Sam began to defend himself, saying that he is for all religions and has an open heart. He mentioned the peace work he was now planning to do, as his success had now given him the means to devote himself to humanitarian projects. He was suddenly speaking like a man before a jury, pleading to prove his goodness. But Carrie would have none of it. He was guilty by nationality and that was that.
“Hmmm,” I said.
I turned to Leah, who was becoming more and more stressed in that sort of subtle way, uncertain of what just went wrong and not at all sure what needed to be said.
“Isn’t this quite something, Leah? We’ve just spent hours working on your paper on the Holocaust – a nightmare that happened because some people could not be with others just because of their ethnic background. All those good people died for nothing, just because someone found out they were Jewish or maybe Palestinian or maybe Catholic, like Sam’s wife. I’m a Catholic. Sam’s a Palestinian. And you and your mom are Jewish. We could all walk away from each other, now that we know that one detail. Or we could learn from the Holocaust. What do you think we should do, Leah?”
“Mom? No more Holocaust.”
Carrie looked at her daughter, stroked her hair. Pure love. Big love.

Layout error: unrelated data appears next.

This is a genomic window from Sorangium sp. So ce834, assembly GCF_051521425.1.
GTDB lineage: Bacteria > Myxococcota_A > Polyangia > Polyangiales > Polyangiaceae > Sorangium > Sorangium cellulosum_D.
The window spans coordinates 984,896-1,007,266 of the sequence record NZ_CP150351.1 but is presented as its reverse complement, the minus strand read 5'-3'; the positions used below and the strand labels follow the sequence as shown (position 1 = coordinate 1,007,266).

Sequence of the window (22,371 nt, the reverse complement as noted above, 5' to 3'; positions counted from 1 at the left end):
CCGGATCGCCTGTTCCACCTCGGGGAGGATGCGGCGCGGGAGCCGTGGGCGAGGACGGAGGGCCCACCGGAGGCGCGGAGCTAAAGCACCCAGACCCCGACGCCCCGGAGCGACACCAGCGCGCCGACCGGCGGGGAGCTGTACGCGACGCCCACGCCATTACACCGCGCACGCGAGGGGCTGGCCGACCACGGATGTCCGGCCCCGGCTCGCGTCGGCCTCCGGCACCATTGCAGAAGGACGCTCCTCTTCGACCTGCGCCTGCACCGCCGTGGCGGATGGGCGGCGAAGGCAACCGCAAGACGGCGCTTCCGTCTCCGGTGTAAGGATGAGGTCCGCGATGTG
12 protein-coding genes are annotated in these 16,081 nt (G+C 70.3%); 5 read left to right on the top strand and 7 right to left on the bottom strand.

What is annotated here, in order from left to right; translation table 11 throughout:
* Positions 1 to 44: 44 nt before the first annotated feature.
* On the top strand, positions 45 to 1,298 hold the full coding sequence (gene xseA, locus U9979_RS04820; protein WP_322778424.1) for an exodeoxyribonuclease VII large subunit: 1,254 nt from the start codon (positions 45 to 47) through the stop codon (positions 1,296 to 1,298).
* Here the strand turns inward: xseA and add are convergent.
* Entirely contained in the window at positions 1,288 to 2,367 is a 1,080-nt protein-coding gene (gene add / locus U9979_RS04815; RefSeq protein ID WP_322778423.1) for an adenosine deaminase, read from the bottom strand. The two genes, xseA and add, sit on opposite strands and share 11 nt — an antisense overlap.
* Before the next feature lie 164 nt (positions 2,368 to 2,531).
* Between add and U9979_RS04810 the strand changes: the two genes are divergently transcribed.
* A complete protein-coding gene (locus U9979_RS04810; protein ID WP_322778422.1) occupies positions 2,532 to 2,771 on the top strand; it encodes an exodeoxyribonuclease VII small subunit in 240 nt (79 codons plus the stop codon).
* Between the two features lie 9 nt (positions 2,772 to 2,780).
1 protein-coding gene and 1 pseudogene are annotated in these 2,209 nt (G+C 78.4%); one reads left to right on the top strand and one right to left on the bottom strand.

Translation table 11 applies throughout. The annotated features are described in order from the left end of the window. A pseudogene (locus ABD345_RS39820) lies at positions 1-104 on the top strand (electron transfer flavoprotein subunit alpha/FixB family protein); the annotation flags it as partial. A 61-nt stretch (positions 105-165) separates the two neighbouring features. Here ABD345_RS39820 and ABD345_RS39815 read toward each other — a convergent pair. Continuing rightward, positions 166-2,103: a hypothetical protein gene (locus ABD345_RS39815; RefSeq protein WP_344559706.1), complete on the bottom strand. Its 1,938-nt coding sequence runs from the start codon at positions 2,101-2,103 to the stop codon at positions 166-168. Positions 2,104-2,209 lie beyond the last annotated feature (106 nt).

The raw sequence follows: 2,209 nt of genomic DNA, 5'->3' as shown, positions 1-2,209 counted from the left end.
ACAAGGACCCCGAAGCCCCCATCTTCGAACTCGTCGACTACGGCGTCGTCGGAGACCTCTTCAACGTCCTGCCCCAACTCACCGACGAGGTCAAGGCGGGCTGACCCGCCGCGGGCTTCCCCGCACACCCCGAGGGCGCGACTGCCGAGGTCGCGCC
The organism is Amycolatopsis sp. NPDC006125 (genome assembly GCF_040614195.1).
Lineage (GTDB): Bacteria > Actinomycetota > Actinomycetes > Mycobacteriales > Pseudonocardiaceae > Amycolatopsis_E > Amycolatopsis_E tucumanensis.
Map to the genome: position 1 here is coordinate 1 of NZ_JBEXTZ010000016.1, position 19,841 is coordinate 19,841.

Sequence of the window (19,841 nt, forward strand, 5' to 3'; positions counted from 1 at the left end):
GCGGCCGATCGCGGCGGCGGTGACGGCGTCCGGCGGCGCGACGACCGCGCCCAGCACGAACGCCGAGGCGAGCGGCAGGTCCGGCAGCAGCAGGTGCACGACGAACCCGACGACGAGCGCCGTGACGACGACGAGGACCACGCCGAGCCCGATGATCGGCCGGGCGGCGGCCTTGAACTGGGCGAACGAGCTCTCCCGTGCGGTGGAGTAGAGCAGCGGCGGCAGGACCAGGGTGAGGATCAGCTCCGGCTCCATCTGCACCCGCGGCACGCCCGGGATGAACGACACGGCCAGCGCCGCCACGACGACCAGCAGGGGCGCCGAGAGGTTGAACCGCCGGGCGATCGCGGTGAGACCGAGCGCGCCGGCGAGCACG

“So, Sam,” she said, “Tell me about the peace work you want to do.”
We boarded the plane and after the flight, I met up with Leah and Carrie at baggage claim. We hugged a warm farewell. It was 3:30 a.m. Who cared?
My dear and forever friend, Ellen, had managed to drag herself out of bed to pick me up in the middle of this cold, February night – along with my dog. Standing on the curb outside baggage, I heard my name being called and then I saw Sam running toward me with his arms wide open.
“I may never see you again, but I will never forget this evening. Never.” Neither will I.
We are living in wildly changing times and madness is everywhere. It takes so little to activate the fears in a person. And those fears are dangerous, poisonous and irrational.
But it also takes so little to break through them. A couple of candy bars, a walk through the airport, a conversation with a wonderful young girl, and a direct hit to the heart daughter-to-mother – and the world is a different place.
Be bold with your heart.